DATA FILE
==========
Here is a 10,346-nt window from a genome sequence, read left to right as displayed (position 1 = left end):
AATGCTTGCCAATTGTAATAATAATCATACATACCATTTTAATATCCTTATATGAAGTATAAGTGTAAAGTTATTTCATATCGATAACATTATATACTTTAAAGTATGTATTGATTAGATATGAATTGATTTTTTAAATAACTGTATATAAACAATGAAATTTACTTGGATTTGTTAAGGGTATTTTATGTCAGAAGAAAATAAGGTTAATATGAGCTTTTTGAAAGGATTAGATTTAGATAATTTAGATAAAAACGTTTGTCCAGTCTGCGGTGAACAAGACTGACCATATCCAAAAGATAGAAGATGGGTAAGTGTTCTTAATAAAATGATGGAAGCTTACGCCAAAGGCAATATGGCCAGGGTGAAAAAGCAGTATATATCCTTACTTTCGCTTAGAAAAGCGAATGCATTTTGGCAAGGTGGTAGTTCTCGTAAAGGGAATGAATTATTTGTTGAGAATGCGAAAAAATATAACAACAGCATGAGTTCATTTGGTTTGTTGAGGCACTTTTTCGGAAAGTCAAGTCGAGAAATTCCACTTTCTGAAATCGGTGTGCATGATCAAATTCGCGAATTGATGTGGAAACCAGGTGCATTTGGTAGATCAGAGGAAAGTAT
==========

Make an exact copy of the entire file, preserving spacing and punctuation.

Here is a 10,346-nt window from a genome sequence, read left to right as displayed (position 1 = left end):
AATGCTTGCCAATTGTAATAATAATCATACATACCATTTTAATATCCTTATATGAAGTATAAGTGTAAAGTTATTTCATATCGATAACATTATATACTTTAAAGTATGTATTGATTAGATATGAATTGATTTTTTAAATAACTGTATATAAACAATGAAATTTACTTGGATTTGTTAAGGGTATTTTATGTCAGAAGAAAATAAGGTTAATATGAGCTTTTTGAAAGGATTAGATTTAGATAATTTAGATAAAAACGTTTGTCCAGTCTGCGGTGAACAAGACTGACCATATCCAAAAGATAGAAGATGGGTAAGTGTTCTTAATAAAATGATGGAAGCTTACGCCAAAGGCAATATGGCCAGGGTGAAAAAGCAGTATATATCCTTACTTTCGCTTAGAAAAGCGAATGCATTTTGGCAAGGTGGTAGTTCTCGTAAAGGGAATGAATTATTTGTTGAGAATGCGAAAAAATATAACAACAGCATGAGTTCATTTGGTTTGTTGAGGCACTTTTTCGGAAAGTCAAGTCGAGAAATTCCACTTTCTGAAATCGGTGTGCATGATCAAATTCGCGAATTGATGTGGAAACCAGGTGCATTTGGTAGATCAGAGGAAAGTAT